In many instances, property owners have a legal responsibility to ensure that visitors on their property are safe from injury on their premises. While this legal responsibility does not extend to trespassers in most cases, there is one instance where an owner may be liable for injuries to trespassers: When their property contains an “attractive nuisance.”

“Attractive nuisances” are parts of the property or items on the property that may be enticing and dangerous to young children, adolescents, and teenagers. The law recognizes that younger individuals do not always understand the risks posed by a serious property hazard – and that they may not grasp the laws around trespassing, either. That means if your child was injured because of a property owner’s negligence, you may have ground to hold them accountable for the damages your child suffered as a result.

What Is Considered to Be an Attractive Nuisance?

Many different features of a property can be considered an attractive nuisance.

Here are some of the most common attractive nuisances:

  • Swimming pools and hot tubs
  • Dogs and dangerous animals
  • Wells and caverns
  • Tunnels and secret passageways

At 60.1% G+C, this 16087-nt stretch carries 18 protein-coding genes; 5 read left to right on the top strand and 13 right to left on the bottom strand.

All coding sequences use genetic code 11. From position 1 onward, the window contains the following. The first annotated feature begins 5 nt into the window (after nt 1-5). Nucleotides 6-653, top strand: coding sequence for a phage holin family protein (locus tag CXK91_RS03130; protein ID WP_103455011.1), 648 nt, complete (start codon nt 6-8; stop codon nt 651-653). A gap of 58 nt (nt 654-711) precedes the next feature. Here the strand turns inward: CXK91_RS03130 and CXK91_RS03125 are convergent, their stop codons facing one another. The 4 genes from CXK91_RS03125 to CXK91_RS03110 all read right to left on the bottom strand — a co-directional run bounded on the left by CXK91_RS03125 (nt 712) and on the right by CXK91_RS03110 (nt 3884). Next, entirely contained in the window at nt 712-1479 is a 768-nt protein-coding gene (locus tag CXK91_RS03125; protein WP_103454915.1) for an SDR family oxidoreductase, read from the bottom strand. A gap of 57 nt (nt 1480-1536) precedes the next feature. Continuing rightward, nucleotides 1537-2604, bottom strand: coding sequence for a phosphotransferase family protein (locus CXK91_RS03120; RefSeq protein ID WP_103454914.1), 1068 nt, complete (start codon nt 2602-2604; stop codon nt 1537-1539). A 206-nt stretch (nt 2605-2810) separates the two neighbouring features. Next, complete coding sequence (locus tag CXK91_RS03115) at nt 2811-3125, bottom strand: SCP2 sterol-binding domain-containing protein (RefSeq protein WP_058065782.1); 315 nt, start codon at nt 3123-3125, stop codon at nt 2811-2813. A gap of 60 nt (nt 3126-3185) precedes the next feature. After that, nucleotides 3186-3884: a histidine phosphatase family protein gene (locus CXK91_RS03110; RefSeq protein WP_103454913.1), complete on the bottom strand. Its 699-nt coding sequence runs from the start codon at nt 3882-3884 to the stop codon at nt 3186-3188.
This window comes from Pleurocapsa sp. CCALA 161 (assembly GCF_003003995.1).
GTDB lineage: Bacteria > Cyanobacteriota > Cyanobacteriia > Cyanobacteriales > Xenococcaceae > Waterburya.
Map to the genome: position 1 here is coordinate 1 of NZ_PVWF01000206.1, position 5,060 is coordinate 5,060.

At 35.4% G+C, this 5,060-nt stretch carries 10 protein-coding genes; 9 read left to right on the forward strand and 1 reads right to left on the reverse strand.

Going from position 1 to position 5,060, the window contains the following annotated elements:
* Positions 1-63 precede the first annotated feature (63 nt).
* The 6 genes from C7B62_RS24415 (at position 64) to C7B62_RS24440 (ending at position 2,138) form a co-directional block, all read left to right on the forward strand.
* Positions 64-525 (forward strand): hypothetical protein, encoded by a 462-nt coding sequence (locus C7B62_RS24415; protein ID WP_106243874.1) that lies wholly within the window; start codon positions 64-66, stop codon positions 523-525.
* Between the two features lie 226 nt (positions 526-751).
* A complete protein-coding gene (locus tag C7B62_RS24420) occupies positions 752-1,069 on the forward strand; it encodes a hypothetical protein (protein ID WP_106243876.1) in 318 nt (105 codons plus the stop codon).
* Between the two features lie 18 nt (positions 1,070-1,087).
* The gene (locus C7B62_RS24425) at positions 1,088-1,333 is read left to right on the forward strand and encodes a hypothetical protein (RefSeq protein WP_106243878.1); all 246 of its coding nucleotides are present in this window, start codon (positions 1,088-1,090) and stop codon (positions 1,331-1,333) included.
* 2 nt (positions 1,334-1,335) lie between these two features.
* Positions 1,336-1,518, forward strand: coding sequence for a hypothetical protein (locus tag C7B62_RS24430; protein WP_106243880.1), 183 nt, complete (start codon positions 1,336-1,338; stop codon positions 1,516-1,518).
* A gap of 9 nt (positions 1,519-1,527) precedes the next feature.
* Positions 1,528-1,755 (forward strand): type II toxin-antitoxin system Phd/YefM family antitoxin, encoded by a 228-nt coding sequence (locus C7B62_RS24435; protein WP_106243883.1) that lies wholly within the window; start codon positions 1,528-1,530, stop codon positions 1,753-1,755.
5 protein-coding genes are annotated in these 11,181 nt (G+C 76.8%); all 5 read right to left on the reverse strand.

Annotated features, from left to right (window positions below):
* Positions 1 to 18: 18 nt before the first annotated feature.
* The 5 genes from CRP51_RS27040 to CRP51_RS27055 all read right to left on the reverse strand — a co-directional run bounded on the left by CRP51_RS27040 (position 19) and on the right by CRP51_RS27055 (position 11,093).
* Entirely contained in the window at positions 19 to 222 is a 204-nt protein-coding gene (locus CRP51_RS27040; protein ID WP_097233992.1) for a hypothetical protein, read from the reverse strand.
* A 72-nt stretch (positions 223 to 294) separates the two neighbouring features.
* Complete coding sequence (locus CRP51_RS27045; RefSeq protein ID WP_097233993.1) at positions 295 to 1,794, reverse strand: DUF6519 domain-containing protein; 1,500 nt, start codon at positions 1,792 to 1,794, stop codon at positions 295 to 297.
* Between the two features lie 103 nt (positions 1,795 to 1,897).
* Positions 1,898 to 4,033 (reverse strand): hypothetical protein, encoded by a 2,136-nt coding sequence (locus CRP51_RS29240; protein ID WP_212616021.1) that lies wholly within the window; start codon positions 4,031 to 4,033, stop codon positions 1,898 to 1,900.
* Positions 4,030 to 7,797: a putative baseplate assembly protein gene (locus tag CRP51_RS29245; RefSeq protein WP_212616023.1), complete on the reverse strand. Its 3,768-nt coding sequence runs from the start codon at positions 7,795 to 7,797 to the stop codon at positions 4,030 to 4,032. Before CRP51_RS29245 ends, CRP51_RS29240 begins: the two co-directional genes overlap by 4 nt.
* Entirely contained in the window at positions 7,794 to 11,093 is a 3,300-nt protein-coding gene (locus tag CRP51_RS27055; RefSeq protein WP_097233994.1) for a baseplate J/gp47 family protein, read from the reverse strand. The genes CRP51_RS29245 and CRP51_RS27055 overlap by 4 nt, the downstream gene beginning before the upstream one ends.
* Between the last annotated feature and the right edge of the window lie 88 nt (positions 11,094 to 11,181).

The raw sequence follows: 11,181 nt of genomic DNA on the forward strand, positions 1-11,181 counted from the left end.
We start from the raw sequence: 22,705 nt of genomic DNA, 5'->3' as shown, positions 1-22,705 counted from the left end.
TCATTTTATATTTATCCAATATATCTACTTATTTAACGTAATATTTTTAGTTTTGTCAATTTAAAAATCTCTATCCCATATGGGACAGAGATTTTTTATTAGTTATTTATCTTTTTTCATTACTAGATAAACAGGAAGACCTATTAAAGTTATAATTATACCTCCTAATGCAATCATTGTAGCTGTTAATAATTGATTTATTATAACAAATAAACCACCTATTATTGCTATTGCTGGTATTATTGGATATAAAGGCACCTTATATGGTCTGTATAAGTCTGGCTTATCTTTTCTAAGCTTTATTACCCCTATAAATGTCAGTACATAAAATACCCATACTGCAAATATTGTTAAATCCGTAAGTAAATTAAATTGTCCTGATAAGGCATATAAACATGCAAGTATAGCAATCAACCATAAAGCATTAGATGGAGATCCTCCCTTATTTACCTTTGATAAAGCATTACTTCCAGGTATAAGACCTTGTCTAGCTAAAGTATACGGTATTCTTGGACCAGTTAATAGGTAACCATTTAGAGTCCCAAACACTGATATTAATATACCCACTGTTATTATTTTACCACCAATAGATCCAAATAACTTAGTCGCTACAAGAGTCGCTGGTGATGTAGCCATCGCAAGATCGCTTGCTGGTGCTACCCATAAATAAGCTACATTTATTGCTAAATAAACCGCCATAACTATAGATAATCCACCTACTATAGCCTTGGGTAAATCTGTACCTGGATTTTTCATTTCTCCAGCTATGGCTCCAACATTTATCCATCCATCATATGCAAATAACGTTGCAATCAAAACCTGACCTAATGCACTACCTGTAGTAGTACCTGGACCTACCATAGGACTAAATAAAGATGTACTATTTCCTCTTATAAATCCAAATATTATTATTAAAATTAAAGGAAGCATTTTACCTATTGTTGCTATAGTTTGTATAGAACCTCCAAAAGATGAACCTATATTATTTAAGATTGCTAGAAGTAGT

• Lawnmowers and other heavy machinery
  • Fountains
  • Swing sets
  • Sheds
  • Ropes hanging from a tree

Of course, if a property owner has exercised due diligence in preventing access to an attractive nuisance or creating effective barriers, they may not be held responsible for a child’s injuries. Unfortunately, many property owners do not consider the risks to neighboring children and teenagers, and may not adequately maintain or protect their property as a result.

Who Faces the Greatest Risk from Attractive Nuisances?

Children are still developing into capable, rational human beings, and so they are vulnerable to poor decision-making processes. This is true even for teenagers, who may understand the basic principles of the law but have a difficult time applying them when faced with peer pressure. This is why the court will always take the child’s age into consideration when weighing a premises liability claim.

The Components of an Attractive Nuisance Claim

In any premises liability claim, you must be able to show that the property owner had a chance to maintain a safety hazard and keep other people safe. Under the attractive nuisance doctrine, this can also include making the nuisance seem less enticing and visible to minors. There must also be actual damages involved: If your child did not suffer injuries, it’s unlikely that you will have a claim.

Here are the three main components when proving an attractive nuisance claim:

  1. That the child did not understand the inherent safety risks of the attractive nuisance.
  2. That the landowner should have known that children could be enticed onto their property.
  3. That the landowner did not take adequate steps to protect children and is therefore liable for injury.

If you have an attractive nuisance claim, just contact our expert premises liability attorneys at Simeone & Miller, LLP for a free consultation.